Out of Adobe’s undisputed Fab Four on any web designer’s desktop (Photoshop, Illustrator, Flash and Dreamweaver), the one specifically for HTML and CSS is probably the most threatened. Indeed, replacing any of the first three is almost an impossibility (see my post on GIMP’s attempt to overthrow Photoshop). Finding an alternative to Dreamweaver, however, has become more of a reality.
And why not? After all, when you’re cutting up the design, laying out the XHTML, and writing up the CSS on your framework of choice (see my reviews on the 960 GS, Blueprint CSS, or 1kb CSS Grid), you don’t need an application for rocket science. The main reason why many designers stick to Dreamweaver, as oppose to opting for any of the open-source alternatives, is because a) it tags along other essential Adobe products in a Creative Suite, and b) it boasts some neat features. However, it remains an over-priced product for a relatively simple task.
In comes Coda: a web development application that brings everything you need in a single window (Mac OS X window, that is). Firstly, at $99, it’s not the priciest of applications, given that you develop websites professionally. More importantly however, it packs some top-notch features:
- Subversion integration that allows you to synchronize your files
- An emotionally touching FTP client built into the sidebar. Browse a remote server, click on the file you choose to edit, and save to instantly update the remote file. No need to use a separate FTP client, a text-editor, or endless hours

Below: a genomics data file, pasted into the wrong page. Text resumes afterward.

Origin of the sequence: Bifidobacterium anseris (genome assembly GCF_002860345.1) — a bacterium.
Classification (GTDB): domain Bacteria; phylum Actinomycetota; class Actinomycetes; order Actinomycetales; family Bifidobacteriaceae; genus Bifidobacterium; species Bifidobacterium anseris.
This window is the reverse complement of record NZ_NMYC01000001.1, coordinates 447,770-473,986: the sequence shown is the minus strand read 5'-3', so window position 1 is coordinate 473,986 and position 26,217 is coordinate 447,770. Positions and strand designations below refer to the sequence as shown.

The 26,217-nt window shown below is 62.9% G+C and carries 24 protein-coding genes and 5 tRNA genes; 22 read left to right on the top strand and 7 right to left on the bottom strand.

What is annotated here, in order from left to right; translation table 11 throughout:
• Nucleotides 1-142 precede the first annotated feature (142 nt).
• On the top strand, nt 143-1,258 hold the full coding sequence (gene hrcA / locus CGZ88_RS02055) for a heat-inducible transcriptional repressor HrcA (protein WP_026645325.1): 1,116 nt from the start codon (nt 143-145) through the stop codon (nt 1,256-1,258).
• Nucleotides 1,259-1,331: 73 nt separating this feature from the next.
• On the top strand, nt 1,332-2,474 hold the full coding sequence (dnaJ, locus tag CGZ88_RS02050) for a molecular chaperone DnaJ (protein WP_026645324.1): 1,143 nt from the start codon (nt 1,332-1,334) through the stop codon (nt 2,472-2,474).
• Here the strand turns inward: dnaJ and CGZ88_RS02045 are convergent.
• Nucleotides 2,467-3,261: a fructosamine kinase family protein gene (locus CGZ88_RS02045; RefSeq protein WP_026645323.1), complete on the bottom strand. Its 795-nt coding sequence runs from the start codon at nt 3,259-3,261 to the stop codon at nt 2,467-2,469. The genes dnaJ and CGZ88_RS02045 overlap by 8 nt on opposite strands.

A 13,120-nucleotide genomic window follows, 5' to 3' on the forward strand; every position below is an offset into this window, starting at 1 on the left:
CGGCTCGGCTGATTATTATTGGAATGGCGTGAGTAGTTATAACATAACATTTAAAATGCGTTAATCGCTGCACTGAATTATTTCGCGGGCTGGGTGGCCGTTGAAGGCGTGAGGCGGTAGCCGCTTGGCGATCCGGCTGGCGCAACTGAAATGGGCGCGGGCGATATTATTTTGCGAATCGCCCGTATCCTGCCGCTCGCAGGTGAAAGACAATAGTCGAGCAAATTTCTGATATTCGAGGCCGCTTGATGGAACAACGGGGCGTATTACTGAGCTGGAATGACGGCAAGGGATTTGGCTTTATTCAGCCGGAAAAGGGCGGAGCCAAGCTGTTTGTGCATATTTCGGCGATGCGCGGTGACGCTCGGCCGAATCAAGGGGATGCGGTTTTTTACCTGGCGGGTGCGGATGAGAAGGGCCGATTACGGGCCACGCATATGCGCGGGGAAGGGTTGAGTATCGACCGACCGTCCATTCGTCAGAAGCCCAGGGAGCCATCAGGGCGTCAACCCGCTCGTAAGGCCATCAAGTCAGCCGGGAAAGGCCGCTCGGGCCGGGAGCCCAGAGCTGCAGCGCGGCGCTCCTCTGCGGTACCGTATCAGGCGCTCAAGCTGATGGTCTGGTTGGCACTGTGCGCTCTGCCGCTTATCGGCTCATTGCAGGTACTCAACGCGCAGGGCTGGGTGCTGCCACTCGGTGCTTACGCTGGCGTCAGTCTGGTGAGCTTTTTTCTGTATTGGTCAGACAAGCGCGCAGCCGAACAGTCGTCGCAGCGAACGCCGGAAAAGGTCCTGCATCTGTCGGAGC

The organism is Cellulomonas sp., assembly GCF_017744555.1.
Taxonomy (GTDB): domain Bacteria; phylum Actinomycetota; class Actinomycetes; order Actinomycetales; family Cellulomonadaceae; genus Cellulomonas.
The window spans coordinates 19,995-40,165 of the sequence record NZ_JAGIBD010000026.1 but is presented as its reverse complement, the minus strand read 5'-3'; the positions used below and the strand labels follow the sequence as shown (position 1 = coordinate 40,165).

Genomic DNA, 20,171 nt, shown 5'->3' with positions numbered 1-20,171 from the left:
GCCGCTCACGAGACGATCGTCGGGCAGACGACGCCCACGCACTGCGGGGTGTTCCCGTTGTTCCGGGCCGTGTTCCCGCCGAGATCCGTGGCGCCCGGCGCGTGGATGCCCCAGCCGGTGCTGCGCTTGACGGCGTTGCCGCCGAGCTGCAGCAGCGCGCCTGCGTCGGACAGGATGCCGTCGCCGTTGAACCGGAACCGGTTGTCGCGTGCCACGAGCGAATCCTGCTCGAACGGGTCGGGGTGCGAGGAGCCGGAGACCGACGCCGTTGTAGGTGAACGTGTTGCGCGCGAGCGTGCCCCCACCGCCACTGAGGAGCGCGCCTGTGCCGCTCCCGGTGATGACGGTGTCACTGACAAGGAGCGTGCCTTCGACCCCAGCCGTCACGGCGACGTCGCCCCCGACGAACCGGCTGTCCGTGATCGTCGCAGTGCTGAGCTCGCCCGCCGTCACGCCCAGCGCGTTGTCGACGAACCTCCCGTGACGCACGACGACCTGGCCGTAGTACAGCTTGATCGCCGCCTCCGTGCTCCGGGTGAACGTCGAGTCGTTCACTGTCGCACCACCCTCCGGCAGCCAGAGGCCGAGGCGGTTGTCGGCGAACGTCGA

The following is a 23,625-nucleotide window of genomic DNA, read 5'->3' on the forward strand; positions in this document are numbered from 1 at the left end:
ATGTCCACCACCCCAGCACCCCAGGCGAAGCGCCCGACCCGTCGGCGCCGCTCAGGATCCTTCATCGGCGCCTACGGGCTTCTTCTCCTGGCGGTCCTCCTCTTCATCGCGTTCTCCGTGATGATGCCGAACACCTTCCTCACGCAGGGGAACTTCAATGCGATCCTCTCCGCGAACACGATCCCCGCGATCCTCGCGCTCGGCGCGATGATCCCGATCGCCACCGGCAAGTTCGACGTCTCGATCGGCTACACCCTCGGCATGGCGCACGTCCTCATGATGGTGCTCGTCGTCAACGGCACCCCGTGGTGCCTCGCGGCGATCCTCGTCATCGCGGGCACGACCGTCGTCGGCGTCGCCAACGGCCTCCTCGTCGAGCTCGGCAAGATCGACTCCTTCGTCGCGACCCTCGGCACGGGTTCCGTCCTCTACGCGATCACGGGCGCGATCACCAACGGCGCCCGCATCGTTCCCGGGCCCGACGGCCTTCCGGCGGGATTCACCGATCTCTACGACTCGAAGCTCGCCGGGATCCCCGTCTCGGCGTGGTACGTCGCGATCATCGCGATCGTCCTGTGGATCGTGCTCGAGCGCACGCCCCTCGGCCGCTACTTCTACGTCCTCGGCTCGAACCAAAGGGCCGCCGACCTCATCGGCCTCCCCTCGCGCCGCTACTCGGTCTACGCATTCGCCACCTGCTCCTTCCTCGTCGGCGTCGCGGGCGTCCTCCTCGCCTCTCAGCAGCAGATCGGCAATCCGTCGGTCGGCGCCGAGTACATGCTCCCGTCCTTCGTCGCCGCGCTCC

- Live collaboration. That’s right! Who would’ve thought that you’d be able to work on the same code with someone else at the same time (granted the other person bought his or her own copy of Coda)
- Live preview that is built into the application, but is actually using Safari. Unlike Dreamweaver, you are viewing the page in a full browser, but without actually changing windows
- Built-in terminal if you ever need (doesn’t get in the way if you don’t)
The most important aspect is that it’s sleek. The interface makes you feel very comfortable as you’re creating color-coded magic. Doing everything locally is a breeze, and then editing remotely on the fly saves a lot more time than running around your FTP client and temporary text editor. Its performance is also more impressive than its Adobe counterpart.
The biggest disadvantage must be in its price tag. Even if it is cheaper than Dreamweaver, thus making it the clear winner, it is still $100 more expensive than the second best open-source option. When the likes of Aptana Studio learn from Panic’s baby and step up their game, then no one will have to pay anything to live a proper web development experience. Until then, we’ll take the money out of our savings. My condolences to Adobe Dreamweaver, you were great, but now it’s time to move on.